Adding biomolecular recognition capability to 3D printed objects: 4D printing – Presented by Céline A. Mandon, 3d.FAB – Université Lyon 1. The availability of new printing technologies and materials, in additive manufacturing processes and more specifically 3D printing, initiate profound mutation of biotechnology engineers’ way of thinking. Our group have been working on this new paradigm for the last 2 years, digging deeply into the 3D printing technologies and ink formulation to achieve complex 3D objects, composed of printed living cells evolving into human tissues or photopolymers bearing biomolecules. These 4D printed objects, by the access to unprecedented sensing layer complex geometries, generate biological diagnostic devices such as immunosensors but also enzymatically active 3D objects for biosensing and catalysis.
About Céline A. Mandon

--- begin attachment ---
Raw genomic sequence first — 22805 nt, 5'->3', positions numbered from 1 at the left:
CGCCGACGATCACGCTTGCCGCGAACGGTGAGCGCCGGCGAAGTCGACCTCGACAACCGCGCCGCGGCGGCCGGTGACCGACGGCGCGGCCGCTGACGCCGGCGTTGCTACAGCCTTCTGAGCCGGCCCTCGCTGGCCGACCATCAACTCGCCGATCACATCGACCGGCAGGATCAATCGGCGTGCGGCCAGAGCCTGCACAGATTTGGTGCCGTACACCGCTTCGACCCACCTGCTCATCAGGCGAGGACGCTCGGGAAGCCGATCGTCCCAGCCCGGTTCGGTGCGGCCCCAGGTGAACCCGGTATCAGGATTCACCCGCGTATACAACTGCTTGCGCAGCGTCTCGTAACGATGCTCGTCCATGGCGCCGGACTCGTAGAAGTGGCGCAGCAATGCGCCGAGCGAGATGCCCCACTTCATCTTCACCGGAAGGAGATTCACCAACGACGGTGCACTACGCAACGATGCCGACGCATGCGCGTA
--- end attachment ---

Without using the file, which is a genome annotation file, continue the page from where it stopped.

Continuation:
Céline A. Mandon obtained her PhD in Medical and Biological Engineering at the Université Claude Bernard-Lyon 1 in 2005. At the interface of biochemistry, cellular biology and nano-biotechnology, she developed bioluminescent stress inducible cell based assays for pollutants detection, and combined diagnostic/therapy processes for in vivo imaging, by immune cell labeling by hybrid nanoparticles contrast agents. She then take charge of the AXO Science’s (Lyon University Start-up) pre-clinical and clinical assays, IVD Certification and CE marking of high-throughput and multiparametric biosensors. She joined the 3d.FAB platform (ICBMS-UMR5246 unit) as associate researcher, in charge of developing of bioanalytical systems by 3D printing.
The 3d.FAB platform is dedicated to 3D printing and additive technologies for life science:
– In the field of biochemistry, especially diagnosis with prototyping 3d lab-on-chip, novel materials for 3d medical devices, biocompatible polymers and cell-size 3d printing.
– In the field of regenerative medicine through dedicated living cells and tissues printers